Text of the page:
After several decades of EU membership, UK and EU co-operation in many mutually beneficial areas is strong, underpinned by European legislation and infrastructure such as shared regulatory standards, databases and networks. We therefore need to keep a watchful eye on the unfolding Brexit process, which aims to move us further apart from alignment with the EU, in order to understand its impact and find ways to continue to achieve our shared priorities. A key question from a health perspective is how we can maintain the common benefits of continued collaboration in pan-European medical research.

We have a strong partnership, particularly in health research

There is a strong partnership between the UK and Europe in ensuring access to affordable and high-quality healthcare and protection against epidemics and diseases. The fact that our societies are becoming older and need more complex and expensive treatments, highlights further the need to collaborate to find new ways of delivering on our priorities by investing in technology and cooperating more effectively with international partners. This is particularly true in health research, which is increasingly international and intrinsically collaborative as scientific breakthroughs are rarely developed in isolation. Patients across the EU, including the UK, have benefited from pan-European collaboration on medical research that investigates, develops and tests new treatments on a scale only achieved on an EU-wide basis.

An example is the pan-European work to understand the human genome, and the UK’s role at the centre. The UK’s ambition to sequence five million genomes, by 2023-2024, goes well beyond the European collective target, and makes the UK a key partner for this collective effort. While the first genome sequencing took 13 years to complete and cost just short of £1bn, sequencing can now be completed on the National Health Service in two days for under £1,000.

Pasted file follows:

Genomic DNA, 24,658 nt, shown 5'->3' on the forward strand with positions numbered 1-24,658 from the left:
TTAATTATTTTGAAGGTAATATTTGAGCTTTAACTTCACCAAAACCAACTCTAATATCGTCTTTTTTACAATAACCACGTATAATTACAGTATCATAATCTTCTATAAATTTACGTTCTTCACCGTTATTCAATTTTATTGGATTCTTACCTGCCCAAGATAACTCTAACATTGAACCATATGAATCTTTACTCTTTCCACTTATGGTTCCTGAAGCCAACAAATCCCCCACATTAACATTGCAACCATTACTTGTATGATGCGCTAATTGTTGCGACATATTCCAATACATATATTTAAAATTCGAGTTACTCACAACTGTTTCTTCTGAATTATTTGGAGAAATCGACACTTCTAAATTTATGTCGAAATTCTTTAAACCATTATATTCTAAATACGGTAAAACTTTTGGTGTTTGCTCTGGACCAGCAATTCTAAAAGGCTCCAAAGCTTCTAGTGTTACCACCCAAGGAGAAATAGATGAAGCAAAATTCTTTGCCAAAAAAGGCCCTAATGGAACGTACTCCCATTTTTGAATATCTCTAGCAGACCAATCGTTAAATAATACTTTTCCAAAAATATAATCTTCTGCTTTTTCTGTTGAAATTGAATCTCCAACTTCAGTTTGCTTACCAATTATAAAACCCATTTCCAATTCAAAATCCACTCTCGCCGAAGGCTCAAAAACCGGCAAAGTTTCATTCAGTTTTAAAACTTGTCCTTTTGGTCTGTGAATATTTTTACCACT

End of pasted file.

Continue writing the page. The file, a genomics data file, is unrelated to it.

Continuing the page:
Although the UK has an important role to play here, the next steps in leveraging this and other research will only be achieved through collective work, because many of the challenges around genomic medicine are shared challenges. This has been started through the Million European Genomes Alliance, formed of a number of EU member states, including the UK, who came together last year to build understanding of the human genome to more effectively diagnose, treat and prevent illness.

Further opportunities to collaborate are emerging

Taking the lead of the new European Commission president, new opportunities are emerging for the UK and EU to create even greater benefits through collaboration. In her letter to the newly appointed Commissioner-designate for Health, Ursula von der Leyen, President-elect, has proposed work on the creation of a ‘European Health Data Space to promote health-data exchange and support research on new preventive strategies, as well as on treatments, medicines, medical devices and outcomes.’

The European Health Data Space is centred on allowing data sharing to become easier and represents a boost to the work of the Million European Genomes Alliance, which relies on being able to share data safely across borders. Working across international borders will allow the group to accelerate progress and improve the prevention, diagnosis and treatment of diseases by providing a sufficient scale for accessing genomic data to the benefit of citizens’ health. Given the UK’s prominence in the field of genomics, it is crucial that it remains a strong collaborator in this area.